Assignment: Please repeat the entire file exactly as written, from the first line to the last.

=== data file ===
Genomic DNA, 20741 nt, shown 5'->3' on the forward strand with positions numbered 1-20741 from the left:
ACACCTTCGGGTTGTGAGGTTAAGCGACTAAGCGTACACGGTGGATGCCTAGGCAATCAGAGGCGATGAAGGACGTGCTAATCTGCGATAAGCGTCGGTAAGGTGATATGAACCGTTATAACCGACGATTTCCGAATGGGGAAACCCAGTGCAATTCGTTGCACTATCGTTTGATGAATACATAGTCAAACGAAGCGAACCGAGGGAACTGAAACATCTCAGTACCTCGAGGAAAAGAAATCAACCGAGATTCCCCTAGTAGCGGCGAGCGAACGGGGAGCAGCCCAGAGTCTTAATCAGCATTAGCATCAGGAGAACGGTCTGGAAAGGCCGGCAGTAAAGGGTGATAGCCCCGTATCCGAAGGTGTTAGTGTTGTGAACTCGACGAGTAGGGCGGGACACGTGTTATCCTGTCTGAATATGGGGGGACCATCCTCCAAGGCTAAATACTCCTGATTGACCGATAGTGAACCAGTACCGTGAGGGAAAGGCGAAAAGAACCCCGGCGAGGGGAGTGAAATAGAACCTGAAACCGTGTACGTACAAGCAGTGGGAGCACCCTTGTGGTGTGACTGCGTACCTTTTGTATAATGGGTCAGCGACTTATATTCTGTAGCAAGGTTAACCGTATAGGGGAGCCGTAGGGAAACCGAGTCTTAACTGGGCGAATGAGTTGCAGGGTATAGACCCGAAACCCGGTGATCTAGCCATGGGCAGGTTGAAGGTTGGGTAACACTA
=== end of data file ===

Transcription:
Genomic DNA, 20741 nt, shown 5'->3' on the forward strand with positions numbered 1-20741 from the left:
ACACCTTCGGGTTGTGAGGTTAAGCGACTAAGCGTACACGGTGGATGCCTAGGCAATCAGAGGCGATGAAGGACGTGCTAATCTGCGATAAGCGTCGGTAAGGTGATATGAACCGTTATAACCGACGATTTCCGAATGGGGAAACCCAGTGCAATTCGTTGCACTATCGTTTGATGAATACATAGTCAAACGAAGCGAACCGAGGGAACTGAAACATCTCAGTACCTCGAGGAAAAGAAATCAACCGAGATTCCCCTAGTAGCGGCGAGCGAACGGGGAGCAGCCCAGAGTCTTAATCAGCATTAGCATCAGGAGAACGGTCTGGAAAGGCCGGCAGTAAAGGGTGATAGCCCCGTATCCGAAGGTGTTAGTGTTGTGAACTCGACGAGTAGGGCGGGACACGTGTTATCCTGTCTGAATATGGGGGGACCATCCTCCAAGGCTAAATACTCCTGATTGACCGATAGTGAACCAGTACCGTGAGGGAAAGGCGAAAAGAACCCCGGCGAGGGGAGTGAAATAGAACCTGAAACCGTGTACGTACAAGCAGTGGGAGCACCCTTGTGGTGTGACTGCGTACCTTTTGTATAATGGGTCAGCGACTTATATTCTGTAGCAAGGTTAACCGTATAGGGGAGCCGTAGGGAAACCGAGTCTTAACTGGGCGAATGAGTTGCAGGGTATAGACCCGAAACCCGGTGATCTAGCCATGGGCAGGTTGAAGGTTGGGTAACACTA